Anonymous said...

Spot on !!
I love the 3 dead birds! Cracking me up :)
But sadly, I do see the site dying

PlowandPony said...

Sad! Sad! Sad! I recently went looking for a tie die summer dress on Etsy and all I could find were shops from Bangkok, Thailand selling junk. That is not handmade! And what does "designed" by the seller actually mean?

Prairie Primitives Folk Art said...

I've had my Etsy shop for 8.5 years. 2013 and 2014 were almost identical in gross revenue in my Etsy shop, but this year seems slower. I've made 20% more sales than in 2014 YTD, but my revenue is about 10% less; views & faves are down slightly, but not alarmingly.

I had my own site for more than 10 years and, with the exception of making a connection with one particular wholesale customer (who reordered numerous times), it really wasn't worth the time it took. Remember folks, with your own site, you're responsible for ALL of your own traffic!

I have been contemplating opening an eBay store. I've sold on eBay off and on since 1998 and currently have had things listed on eBay consistently for more than 2 months, yet have only sold $40 there. My items get few views, despite having good titles. Something just isn't right about that ... so I'm wondering if eBay is giving preference to stores in search results?

piddix said...

Thanks so much everyone for all your comments. I definitely think there's a place to keep making a living via etsy. Though it's getting harder with more and more (often cheap, manufactured) competition. For most of my full-time etsy friends, their best year was 2012, and since then they've been forced (for better or worse, probably better) to diversify their income through their own websites via places like shopify. Beth, I think craft shows is a great idea. I've been talking with some founders of the local craft shows and it seems like there's still a good market for them, especially at Christmas, which is good to hear. And Dorothy, I'd like to think that things like Ceramics and Pottery would hopefully be harder to replicate (and ship from overseas), so that would be great if it could remain immune from as much copying and competition. Though a simple change from etsy (like the category change) can mess things up even more.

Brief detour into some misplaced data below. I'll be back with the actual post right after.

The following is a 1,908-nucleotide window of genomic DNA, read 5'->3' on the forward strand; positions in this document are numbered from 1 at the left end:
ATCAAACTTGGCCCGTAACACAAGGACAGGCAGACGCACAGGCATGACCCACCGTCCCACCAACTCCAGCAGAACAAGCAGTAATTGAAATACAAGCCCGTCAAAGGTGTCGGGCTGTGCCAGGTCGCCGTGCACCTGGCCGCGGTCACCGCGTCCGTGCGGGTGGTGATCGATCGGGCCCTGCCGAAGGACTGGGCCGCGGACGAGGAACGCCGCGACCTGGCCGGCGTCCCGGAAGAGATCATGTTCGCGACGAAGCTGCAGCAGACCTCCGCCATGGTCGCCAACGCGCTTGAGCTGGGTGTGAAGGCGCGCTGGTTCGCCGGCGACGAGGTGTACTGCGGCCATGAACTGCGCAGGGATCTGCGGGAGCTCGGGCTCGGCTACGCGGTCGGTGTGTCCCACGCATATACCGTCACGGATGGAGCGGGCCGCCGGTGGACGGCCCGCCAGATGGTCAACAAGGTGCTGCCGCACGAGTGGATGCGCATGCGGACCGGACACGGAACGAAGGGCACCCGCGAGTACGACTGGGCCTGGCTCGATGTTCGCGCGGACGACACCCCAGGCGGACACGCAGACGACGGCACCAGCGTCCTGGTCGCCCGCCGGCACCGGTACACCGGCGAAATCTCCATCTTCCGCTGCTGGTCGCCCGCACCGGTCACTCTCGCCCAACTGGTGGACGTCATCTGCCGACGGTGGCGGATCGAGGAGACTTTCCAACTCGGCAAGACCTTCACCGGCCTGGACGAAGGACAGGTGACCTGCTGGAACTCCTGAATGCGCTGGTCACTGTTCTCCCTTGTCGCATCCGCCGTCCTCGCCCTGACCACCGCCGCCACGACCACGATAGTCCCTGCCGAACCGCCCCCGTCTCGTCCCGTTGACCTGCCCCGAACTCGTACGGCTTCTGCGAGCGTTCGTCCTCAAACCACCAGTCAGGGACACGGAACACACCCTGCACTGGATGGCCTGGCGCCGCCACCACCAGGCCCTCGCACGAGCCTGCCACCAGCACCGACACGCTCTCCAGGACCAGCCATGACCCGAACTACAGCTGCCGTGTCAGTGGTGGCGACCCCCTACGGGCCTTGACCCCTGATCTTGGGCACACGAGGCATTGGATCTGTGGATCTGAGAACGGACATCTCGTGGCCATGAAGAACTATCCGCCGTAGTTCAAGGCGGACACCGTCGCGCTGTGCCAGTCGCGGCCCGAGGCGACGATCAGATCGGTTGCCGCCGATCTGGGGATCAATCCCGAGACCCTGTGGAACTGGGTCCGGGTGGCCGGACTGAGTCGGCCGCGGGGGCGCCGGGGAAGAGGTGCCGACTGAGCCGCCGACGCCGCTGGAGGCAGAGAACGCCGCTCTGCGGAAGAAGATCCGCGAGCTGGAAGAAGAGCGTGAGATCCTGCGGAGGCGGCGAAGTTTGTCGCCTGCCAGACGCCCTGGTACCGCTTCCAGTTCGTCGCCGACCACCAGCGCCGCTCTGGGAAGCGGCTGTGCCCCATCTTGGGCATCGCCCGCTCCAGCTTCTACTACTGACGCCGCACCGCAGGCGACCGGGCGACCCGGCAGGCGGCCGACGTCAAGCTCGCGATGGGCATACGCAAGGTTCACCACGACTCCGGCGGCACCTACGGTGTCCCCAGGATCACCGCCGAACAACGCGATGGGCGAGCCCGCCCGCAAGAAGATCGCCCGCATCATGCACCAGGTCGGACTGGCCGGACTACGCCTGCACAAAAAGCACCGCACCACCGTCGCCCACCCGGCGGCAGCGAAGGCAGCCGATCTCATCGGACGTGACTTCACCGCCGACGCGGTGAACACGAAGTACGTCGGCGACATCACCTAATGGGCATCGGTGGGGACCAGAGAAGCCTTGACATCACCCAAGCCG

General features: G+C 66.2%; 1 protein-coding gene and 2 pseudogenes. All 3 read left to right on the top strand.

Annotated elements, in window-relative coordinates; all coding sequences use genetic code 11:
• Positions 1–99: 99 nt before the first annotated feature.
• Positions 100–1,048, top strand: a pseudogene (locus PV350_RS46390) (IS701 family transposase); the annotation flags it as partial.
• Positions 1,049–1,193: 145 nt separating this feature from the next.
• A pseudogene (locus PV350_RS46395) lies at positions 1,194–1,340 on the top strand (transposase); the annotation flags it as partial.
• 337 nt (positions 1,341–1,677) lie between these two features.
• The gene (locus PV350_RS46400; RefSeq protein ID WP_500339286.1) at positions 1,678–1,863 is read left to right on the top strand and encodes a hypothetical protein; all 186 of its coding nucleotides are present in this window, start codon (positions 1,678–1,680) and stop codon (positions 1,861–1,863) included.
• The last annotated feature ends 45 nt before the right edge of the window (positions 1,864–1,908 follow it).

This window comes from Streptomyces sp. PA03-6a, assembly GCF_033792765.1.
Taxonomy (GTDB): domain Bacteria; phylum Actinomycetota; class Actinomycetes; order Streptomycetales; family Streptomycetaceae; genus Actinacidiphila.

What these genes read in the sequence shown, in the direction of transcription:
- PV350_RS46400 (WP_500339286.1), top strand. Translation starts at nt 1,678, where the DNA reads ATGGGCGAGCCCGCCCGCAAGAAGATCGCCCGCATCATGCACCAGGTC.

Teena, don't give up! Certain items are definitely seasonal, so will hopefully pick up again in the Fall.

I'm working on a post for next time about ways to still earn a living on etsy, kind of expanding on the idea of "customized gifts, niche products, and limited offerings." I still have etsy friends thriving, especially with customized goods, so there's a way!

Anonymous said...

I'm a sporadic user of etsy. I don't follow it closely. I really enjoyed your post, and I feel I learned a lot. Do you suppose there will arise a "handmade" competitor site? Do you think etsy's failure (to date and, as you predict, in the future) is because a handmade site is inherently not a viable business, or because of something etsy-specific that another handmade site might avoid?

piddix said...

I thought about the rise of a new type of marketplace, too, and yes, I think something will come up, but not the same as etsy used to be. My guess at the moment is that shopify will take over for a lot of the full-time sellers as they move people to their own sites. I'm hoping something handmade-specific (maybe focused on weddings or a smaller niche?) will pop up that is curated and gets good traffic. At the moment, though, anything that tries to compete will etsy just doesn't quite cut it traffic-wise. It comes down to sales, and so far any of the newer handmade sites just don't bring in the sales and traffic that etsy can if done right.